Narrating Grace

Ashes

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Last night I forgot the oil to mix with the ashes.  For some reason, we pastors never think to get the ashes until the last minute (or maybe that’s just me).  Every Ash Wednesday I feel like I step over a threshold and begin the steep drop to Easter.  Maybe I try to hold off the day because I’m never quite ready for Lent, even though I love it.  Before last night’s service, I found someone willing to go home and grab some oil out of her kitchen.  It felt appropriate to mix the ashes with oil from a partially-used up bottle—oil used to make nightly dinners.  Ashes are earthly and homey, not some mysterious concoction I put together using various potions in my office.  Ashes are us.  
I remember frantically burning leaves on the front stoop of our open country parsonage while preparing to preside over my very first Ash Wednesday service.  I shivered out in the prairie wind, trying to prevent the smoldering ash in my metal pie tin from blowing away.  No one told me leaves don’t make good ashes.  I spent too much time picking out various sticks and chunks of earth before mixing them with the olive oil in my cupboard—because new pastors do hear about the horrors of mixing ashes with water.  Doing so creates lye, which burns skin.  A secret part of me has always liked the image of people leaving the church with little crosses seared onto their foreheads—a Harry Potter-like mark of our sin and redemption.
Marking people with ashes is emotional.  The first few years I held back tears every time I placed them on the smooth foreheads of infants and children.  Each year I wonder who is receiving the ashes for the last time.  While people come forward, time stops and the repetition of the words “Remember you are dust, and to dust you shall return” sits heavy on my heart.  I’m humbled by the intimacy of declaring death while people allow me into their personal space.  Some people close their eyes.  Others meet mine, listening intently to my words as I push their hair aside and smudge ashes onto their skin.  The earthiness of it grounds us.  God isn’t far away in some abstract place we hope to see someday.  Oh no—God is in the ashes and my words, on our skin and in our hearts, keeping us tethered to the earth that creates and sustains us.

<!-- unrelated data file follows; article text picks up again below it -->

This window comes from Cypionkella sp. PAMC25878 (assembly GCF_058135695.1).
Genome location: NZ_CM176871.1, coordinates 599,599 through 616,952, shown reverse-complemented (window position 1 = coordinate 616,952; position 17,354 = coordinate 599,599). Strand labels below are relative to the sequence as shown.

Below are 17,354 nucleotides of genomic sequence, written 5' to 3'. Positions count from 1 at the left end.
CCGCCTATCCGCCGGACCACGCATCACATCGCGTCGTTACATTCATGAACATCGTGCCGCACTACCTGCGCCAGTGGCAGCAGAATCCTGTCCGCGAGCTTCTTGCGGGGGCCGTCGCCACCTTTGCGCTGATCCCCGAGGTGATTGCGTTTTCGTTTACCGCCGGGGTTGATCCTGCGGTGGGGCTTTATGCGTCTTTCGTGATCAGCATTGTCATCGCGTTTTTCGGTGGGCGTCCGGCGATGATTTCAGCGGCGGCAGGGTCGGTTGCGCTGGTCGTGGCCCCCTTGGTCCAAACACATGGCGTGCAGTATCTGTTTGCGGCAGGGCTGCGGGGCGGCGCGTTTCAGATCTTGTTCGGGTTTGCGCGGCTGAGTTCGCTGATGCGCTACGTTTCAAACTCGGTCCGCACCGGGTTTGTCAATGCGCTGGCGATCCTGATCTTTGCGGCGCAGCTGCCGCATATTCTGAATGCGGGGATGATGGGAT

Sometimes we want God to be abstract, to put God into a box pushed against the wall in the living room, to put God in a crate when we leave the house.  We don’t want to be reminded of the false promises we chase every day—promises of younger skin, a fulfilled life through whole foods and yoga, an easy solution in the next self-help book.  Ash Wednesday takes these promises and exposes them for what they are—empty.  The truth is in the ashes.  We are mortal.  Our days are numbered.  Nothing will change that truth.  Only God gives us hope and salvation as we live day-to-day.  God sits in the ashes with us, in the depression and addiction and hopelessness and broken promises and bad choices and pornography and abuse and SIN.  And out of these ashes—through the cross—rises the resurrection promise and the freedom to give it all to God who has changed your life already through the love and grace and mercy found in Jesus Christ. 
Remember you are dust, and to dust you shall return.  Amen.       
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